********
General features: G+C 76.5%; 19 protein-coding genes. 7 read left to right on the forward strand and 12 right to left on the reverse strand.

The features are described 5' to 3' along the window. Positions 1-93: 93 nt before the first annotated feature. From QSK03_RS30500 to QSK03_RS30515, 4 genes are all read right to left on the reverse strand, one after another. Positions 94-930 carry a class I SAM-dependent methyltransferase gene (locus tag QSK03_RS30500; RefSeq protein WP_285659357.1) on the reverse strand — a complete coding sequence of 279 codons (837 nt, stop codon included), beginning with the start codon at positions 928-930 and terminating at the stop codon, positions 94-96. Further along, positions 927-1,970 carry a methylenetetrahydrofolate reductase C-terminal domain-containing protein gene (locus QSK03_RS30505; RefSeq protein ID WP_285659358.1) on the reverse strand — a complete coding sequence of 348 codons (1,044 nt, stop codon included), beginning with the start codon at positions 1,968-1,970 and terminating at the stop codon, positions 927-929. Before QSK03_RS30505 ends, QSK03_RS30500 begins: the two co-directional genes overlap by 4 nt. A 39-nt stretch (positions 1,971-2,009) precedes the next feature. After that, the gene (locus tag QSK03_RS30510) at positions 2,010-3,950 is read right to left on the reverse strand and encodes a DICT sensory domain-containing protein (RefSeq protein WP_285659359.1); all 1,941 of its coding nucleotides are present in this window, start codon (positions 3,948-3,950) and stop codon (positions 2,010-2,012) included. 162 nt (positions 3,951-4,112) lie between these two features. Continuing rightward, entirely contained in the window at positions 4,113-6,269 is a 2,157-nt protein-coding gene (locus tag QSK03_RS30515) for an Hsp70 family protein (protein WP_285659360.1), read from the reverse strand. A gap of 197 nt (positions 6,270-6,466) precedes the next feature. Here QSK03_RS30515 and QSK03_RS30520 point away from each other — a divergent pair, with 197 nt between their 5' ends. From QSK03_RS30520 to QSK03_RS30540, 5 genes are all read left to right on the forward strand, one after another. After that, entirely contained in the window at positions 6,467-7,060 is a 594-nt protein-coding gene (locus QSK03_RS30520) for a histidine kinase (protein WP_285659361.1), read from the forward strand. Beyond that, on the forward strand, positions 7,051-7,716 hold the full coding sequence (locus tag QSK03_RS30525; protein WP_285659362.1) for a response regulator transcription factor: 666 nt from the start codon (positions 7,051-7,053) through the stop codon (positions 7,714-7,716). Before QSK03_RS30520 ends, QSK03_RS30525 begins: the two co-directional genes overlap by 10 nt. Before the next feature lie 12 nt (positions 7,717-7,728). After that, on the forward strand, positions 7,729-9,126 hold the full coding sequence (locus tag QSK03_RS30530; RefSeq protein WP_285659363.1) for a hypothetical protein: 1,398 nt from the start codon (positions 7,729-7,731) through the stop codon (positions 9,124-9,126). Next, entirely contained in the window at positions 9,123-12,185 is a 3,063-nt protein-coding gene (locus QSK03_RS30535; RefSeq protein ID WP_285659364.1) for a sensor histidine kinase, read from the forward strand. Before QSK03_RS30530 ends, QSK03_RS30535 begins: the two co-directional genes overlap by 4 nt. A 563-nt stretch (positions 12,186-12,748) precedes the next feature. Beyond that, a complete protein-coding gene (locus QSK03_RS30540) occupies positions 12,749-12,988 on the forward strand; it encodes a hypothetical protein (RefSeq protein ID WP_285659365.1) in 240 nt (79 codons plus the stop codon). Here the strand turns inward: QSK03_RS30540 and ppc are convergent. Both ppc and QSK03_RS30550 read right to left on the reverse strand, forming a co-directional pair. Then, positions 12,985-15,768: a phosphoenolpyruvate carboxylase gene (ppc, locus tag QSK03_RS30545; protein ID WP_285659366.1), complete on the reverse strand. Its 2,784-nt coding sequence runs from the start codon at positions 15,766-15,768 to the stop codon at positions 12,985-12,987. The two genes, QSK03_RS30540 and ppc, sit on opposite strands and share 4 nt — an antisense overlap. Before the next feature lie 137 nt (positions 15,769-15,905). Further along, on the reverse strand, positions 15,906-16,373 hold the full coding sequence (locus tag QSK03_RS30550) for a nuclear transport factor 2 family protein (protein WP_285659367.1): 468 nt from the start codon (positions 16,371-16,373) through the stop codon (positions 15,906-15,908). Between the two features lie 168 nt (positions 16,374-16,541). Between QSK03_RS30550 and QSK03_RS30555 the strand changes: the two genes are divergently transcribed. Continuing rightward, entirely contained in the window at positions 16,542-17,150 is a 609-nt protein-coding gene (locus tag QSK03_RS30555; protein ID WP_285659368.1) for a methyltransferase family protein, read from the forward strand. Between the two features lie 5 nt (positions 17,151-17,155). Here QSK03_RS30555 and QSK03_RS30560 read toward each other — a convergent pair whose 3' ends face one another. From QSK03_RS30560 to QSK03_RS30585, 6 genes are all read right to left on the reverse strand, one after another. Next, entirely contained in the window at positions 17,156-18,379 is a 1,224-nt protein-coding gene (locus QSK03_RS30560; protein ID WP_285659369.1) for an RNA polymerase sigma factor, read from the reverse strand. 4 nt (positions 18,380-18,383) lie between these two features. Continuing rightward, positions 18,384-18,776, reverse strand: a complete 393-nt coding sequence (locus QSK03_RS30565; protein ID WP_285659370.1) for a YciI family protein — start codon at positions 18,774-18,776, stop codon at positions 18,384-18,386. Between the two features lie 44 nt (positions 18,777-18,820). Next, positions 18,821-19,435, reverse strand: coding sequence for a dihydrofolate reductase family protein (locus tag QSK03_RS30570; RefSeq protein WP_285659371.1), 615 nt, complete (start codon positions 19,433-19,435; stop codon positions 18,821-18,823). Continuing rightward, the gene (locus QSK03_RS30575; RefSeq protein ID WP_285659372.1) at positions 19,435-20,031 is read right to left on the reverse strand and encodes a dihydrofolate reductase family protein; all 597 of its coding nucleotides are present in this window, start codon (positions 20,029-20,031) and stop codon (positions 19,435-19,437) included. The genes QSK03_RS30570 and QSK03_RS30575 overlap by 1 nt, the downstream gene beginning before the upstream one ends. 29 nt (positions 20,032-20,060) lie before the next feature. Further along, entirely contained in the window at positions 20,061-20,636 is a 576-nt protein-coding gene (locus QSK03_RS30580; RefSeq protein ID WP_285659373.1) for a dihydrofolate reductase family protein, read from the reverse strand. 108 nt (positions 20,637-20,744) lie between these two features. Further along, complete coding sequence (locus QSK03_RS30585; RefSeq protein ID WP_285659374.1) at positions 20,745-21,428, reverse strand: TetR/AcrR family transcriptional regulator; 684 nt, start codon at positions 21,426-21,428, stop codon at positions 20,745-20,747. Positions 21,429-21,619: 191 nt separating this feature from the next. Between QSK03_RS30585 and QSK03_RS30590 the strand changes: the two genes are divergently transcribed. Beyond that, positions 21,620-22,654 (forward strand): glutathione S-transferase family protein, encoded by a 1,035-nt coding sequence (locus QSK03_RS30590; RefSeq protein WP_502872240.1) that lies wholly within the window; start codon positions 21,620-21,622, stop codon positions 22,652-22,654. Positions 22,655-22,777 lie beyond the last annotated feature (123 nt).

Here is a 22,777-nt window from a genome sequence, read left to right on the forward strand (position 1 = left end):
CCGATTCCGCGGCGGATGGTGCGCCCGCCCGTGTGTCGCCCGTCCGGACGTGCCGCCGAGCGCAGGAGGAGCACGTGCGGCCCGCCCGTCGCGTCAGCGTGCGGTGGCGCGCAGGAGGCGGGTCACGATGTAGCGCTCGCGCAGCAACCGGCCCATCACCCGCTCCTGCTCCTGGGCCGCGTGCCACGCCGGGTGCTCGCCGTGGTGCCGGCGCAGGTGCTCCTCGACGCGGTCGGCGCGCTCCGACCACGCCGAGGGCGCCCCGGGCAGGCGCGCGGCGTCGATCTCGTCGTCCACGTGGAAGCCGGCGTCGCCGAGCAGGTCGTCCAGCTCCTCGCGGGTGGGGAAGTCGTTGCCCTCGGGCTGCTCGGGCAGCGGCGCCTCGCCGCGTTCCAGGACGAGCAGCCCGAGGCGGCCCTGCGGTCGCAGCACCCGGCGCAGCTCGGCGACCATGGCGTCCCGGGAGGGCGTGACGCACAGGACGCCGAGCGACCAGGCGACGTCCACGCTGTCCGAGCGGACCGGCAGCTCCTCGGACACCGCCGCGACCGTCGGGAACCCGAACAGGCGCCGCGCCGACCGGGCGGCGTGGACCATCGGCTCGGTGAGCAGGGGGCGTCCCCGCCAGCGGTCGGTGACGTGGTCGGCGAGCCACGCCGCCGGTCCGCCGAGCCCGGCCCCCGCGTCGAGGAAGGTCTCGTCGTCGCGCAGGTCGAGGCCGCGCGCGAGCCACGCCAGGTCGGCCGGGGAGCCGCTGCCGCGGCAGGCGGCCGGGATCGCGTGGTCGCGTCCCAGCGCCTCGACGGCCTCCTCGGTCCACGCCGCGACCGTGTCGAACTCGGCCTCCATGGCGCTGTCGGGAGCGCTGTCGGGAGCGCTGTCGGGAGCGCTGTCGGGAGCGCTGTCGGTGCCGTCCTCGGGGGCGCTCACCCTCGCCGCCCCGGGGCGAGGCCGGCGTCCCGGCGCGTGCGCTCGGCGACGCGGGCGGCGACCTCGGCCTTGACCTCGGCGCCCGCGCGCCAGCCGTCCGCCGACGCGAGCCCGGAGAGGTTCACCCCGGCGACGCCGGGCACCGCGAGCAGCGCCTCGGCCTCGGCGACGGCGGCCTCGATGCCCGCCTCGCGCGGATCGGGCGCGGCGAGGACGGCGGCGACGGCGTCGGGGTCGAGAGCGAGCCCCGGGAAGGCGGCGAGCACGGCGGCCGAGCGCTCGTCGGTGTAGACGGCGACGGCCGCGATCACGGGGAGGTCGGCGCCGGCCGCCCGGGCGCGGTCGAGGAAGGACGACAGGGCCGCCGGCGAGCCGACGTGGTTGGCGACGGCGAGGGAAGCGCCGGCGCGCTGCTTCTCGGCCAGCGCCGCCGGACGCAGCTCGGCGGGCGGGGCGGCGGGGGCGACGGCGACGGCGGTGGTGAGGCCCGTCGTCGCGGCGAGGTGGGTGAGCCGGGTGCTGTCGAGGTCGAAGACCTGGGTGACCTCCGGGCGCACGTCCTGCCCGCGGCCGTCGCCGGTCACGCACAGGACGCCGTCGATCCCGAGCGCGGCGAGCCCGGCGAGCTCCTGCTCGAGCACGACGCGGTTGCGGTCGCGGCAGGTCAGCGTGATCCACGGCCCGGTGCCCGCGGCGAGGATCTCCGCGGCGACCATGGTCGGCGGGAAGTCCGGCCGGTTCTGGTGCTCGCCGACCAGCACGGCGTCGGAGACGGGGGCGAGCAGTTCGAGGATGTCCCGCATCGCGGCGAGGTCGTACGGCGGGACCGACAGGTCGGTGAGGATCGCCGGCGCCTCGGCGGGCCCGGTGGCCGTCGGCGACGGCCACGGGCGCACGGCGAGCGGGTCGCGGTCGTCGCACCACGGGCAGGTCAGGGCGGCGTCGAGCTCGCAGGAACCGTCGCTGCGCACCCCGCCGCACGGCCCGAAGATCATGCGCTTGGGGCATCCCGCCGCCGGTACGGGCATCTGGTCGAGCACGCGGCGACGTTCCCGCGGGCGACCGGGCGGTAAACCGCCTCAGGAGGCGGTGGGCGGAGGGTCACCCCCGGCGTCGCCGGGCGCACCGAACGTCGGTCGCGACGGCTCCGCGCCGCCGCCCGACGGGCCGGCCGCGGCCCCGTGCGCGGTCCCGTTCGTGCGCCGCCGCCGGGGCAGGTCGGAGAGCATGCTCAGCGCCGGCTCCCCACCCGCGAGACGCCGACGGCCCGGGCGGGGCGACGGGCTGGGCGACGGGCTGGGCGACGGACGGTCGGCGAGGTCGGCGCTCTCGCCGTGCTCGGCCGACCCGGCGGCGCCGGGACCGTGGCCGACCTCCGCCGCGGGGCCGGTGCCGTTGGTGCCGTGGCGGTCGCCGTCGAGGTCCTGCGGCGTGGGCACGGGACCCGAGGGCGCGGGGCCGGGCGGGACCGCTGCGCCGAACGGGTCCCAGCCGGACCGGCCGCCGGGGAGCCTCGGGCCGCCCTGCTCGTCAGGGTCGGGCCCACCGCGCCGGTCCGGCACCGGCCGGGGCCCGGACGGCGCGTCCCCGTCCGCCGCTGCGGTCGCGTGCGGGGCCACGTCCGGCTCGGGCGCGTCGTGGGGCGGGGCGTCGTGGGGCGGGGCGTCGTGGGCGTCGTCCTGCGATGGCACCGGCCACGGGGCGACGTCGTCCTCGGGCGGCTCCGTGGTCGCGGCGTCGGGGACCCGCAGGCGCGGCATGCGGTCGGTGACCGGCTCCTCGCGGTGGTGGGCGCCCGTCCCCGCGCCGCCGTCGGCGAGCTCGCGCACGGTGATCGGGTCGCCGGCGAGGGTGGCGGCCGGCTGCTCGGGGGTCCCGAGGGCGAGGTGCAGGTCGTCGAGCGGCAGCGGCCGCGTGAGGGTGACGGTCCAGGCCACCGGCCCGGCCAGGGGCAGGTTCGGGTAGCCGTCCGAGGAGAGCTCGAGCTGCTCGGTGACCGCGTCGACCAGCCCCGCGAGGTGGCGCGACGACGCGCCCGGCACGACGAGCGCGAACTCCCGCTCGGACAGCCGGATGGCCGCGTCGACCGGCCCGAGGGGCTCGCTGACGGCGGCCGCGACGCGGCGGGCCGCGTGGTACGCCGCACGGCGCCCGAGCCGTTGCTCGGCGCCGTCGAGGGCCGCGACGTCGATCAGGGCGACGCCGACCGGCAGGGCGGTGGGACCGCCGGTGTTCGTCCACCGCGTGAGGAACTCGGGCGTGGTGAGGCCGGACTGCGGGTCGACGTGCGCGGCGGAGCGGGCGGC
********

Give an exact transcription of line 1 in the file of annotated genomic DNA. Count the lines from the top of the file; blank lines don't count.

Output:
General features: G+C 76.5%; 19 protein-coding genes. 7 read left to right on the forward strand and 12 right to left on the reverse strand.